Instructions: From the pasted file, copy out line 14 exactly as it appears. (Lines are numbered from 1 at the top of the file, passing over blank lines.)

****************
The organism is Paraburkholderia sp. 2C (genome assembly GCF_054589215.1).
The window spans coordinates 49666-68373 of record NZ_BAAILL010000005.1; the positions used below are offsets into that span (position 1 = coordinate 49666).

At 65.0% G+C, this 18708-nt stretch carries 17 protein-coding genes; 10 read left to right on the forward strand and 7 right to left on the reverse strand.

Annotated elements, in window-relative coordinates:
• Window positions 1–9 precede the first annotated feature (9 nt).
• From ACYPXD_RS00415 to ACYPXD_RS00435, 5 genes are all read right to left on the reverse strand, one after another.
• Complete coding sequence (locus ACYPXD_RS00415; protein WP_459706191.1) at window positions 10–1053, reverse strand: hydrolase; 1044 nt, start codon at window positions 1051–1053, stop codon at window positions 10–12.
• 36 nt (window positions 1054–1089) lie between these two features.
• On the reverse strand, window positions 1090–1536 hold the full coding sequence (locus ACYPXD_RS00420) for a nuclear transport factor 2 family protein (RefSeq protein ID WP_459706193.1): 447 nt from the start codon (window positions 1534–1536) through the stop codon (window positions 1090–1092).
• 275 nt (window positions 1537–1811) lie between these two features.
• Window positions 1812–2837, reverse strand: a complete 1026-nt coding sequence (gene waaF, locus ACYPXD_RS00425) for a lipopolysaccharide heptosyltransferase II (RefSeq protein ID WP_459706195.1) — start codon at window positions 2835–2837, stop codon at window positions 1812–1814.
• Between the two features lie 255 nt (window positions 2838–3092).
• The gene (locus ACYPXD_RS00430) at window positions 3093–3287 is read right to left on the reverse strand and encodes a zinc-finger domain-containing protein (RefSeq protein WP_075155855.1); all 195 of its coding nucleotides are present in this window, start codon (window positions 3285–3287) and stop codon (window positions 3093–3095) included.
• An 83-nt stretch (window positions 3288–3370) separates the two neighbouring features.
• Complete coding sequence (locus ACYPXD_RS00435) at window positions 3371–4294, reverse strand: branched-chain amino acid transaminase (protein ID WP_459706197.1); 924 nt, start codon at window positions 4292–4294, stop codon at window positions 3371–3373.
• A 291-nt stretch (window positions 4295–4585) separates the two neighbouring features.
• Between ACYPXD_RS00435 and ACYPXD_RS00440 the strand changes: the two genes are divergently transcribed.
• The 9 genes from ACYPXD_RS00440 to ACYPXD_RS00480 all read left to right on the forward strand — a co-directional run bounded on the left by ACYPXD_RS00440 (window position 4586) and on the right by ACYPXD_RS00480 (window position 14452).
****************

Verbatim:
• An 83-nt stretch (window positions 3288–3370) separates the two neighbouring features.